Helianthus maximiliani (Maximilian Sunflower) is a perennial flowering plant native to North America. It is a member of the Asteraceae family and is known for its tall stature and abundance of bright yellow flowers.
Maximilian Sunflower is a tall perennial that typically grows to a height of 3 to 10 feet (0.9 to 3 meters) and spreads about 2 to 4 feet (0.6 to 1.2 meters) wide. It has slender, branching stems that are covered in rough, hairy foliage. The leaves are lance-shaped and toothed. The plant produces numerous flower heads in branching clusters at the top of each stem.
The flowers of Maximilian Sunflower are the highlight of this plant. Each flower head consists of a dark brown center, known as the disc florets, surrounded by bright yellow ray florets. The ray florets are typically numerous and slightly drooping, creating a radiant display. The flower heads are relatively small compared to some sunflower species, reaching up to 2 inches (5 cm) in diameter.
Maximilian Sunflower typically blooms from late summer to fall, depending on the specific growing conditions and climate. The flowering period can last several weeks, providing a burst of late-season color and attracting pollinators to the garden. The bright flowers of Maximilian Sunflower are attractive to various pollinators, including bees, butterflies, and other beneficial insects. They provide a valuable nectar source late in the season when other flowers may be scarce. The seeds produced by the plant are also highly favored by birds, making Maximilian Sunflower a valuable addition to wildlife gardens.
Helianthus maximiliani thrives in full sun and well-drained soil. It is adaptable to a range of soil types, including sandy or loamy soils, but prefers soil that is not overly fertile. Maximilian Sunflower is highly tolerant of drought and is often found in prairies, meadows, and other dry habitats. Once established, it requires minimal watering.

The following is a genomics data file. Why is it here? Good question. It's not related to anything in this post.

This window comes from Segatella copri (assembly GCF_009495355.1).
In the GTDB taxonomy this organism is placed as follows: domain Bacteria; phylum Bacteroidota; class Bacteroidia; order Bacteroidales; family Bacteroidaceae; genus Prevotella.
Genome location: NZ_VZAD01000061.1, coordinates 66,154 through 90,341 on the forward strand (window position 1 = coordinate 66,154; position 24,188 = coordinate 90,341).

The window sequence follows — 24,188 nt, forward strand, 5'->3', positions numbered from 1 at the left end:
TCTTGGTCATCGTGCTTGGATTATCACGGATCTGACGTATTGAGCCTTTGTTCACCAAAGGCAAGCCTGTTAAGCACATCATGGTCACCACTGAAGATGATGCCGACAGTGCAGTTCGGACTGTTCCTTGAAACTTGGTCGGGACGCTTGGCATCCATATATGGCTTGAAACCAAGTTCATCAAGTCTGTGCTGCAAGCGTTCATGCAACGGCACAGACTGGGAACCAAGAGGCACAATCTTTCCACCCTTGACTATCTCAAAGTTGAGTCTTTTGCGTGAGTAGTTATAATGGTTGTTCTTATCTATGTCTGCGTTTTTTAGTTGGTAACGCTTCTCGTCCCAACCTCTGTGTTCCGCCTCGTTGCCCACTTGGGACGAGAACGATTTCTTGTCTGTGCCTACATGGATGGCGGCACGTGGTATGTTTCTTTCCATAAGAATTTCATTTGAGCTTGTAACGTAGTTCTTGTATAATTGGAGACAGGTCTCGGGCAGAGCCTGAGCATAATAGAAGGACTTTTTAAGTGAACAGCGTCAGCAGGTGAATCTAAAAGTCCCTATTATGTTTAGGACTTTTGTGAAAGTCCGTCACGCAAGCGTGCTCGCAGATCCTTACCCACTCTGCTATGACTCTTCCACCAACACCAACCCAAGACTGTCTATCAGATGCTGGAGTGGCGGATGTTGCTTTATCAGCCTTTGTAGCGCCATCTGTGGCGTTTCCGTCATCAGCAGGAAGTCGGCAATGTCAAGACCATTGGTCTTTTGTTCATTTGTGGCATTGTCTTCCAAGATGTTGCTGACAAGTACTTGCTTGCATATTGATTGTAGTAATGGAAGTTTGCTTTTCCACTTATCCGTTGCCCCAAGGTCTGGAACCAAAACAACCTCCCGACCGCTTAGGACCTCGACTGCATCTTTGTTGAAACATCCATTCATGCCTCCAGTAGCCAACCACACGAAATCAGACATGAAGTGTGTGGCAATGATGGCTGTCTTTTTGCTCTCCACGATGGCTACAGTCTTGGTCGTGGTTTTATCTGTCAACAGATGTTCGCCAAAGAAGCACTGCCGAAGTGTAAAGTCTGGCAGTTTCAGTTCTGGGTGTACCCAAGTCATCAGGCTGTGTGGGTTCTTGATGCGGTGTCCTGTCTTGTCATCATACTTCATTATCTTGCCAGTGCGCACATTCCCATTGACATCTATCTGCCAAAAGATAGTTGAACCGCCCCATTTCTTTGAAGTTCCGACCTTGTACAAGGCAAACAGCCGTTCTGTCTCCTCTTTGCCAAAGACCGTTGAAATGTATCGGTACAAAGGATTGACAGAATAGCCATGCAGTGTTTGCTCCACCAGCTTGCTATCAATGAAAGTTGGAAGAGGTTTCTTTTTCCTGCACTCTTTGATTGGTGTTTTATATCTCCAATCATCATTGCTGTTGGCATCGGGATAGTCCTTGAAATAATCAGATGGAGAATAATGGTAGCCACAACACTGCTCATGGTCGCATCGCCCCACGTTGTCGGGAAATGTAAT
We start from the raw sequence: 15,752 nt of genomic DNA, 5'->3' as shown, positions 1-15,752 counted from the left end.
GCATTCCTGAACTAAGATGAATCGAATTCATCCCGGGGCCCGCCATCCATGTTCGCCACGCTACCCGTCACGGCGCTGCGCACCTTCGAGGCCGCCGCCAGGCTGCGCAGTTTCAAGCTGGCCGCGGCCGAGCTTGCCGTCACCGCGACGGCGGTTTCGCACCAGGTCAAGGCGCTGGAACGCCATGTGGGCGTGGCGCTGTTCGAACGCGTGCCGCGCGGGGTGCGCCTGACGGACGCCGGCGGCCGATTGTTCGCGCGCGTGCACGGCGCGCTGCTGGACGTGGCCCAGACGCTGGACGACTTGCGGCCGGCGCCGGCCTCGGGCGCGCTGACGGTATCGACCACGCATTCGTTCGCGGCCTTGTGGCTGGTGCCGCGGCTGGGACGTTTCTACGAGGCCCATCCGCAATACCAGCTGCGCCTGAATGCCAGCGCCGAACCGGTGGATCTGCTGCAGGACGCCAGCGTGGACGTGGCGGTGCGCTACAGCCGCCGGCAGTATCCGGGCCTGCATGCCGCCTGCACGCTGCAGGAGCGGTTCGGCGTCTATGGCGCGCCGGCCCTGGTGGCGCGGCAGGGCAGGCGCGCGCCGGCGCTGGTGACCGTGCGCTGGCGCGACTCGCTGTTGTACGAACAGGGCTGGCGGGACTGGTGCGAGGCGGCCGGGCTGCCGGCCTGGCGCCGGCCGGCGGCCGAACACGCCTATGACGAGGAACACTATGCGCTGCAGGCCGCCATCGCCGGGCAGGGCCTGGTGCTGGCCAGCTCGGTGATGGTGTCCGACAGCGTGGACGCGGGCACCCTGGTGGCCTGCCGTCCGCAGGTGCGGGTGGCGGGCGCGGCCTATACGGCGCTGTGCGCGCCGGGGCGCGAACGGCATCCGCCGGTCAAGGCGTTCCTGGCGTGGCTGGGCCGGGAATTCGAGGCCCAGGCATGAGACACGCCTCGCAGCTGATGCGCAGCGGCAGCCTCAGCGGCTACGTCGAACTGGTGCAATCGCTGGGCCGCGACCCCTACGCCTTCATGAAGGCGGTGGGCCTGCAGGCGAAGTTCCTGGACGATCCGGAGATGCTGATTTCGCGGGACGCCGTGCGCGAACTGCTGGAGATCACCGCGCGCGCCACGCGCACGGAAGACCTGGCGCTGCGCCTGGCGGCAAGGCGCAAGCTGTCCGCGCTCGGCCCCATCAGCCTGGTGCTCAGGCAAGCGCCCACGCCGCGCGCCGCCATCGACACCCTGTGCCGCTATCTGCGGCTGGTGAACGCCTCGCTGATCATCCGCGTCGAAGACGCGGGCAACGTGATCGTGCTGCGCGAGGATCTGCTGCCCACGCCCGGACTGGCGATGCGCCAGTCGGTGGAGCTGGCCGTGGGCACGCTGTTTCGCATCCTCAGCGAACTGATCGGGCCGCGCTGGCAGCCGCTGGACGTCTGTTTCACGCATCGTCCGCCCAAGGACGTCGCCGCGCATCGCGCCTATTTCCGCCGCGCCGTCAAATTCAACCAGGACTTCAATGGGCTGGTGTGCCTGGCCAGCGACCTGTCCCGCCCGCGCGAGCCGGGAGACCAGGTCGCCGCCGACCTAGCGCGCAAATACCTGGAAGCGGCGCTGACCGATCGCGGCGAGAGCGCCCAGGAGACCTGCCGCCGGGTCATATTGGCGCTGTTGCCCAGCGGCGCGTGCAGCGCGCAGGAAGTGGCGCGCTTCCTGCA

Maximilian Sunflower is generally low-maintenance. Deadheading spent flowers can help promote prolonged blooming and prevent self-seeding if desired. However, allowing some seed heads to mature can provide food for birds and contribute to the natural reseeding of the plant. The tall stems may benefit from staking to prevent them from bending or breaking under windy conditions.
Helianthus maximiliani can be grown from seeds. Sow the seeds directly into the garden soil in early spring or late fall. The seeds may benefit from a period of cold stratification for successful germination. Provide adequate spacing between plants to accommodate their size. Maximilian Sunflower is often grown in prairie or wildflower gardens, as well as for erosion control and habitat restoration projects.
Maximilian Sunflower (Helianthus maximiliani) is a stunning perennial plant that brings late-season beauty and wildlife attraction to gardens and landscapes. With its tall stature, bright yellow flowers, and adaptability to various growing conditions, it is a valuable addition for supporting pollinators and enhancing biodiversity. Whether grown for its ornamental value or to create naturalistic habitats, Maximilian Sunflower can make a striking statement in the garden.
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Scientific Name: Helianthus Maximiliani
Common Name: Maximilian Sunflower
Plant Type: Perennial
Native Range: West, Southwest and Pacific America
Full Growth Height: 60-96"
Spread: 48 "
Ease of care: Easy to grow
Exposure: Full Sun
Suitability: High heat
Blooming Season: Early to mid-fall
Attracts: Bee friendly, Attracts butterflies and birds
Flower Shape: Disc shaped
Flower Color: Yellow ray flowers, Yellow brown disk
Moisture: Dry, Moderate
Resistant: Deer and Rabbit Resistant
Water Requirement: Low Water
Soil Type: Sandy soil, Clay soil, Average soil
Soil pH: Alkaline soil
Uses: Source of food, oil, dye and thread.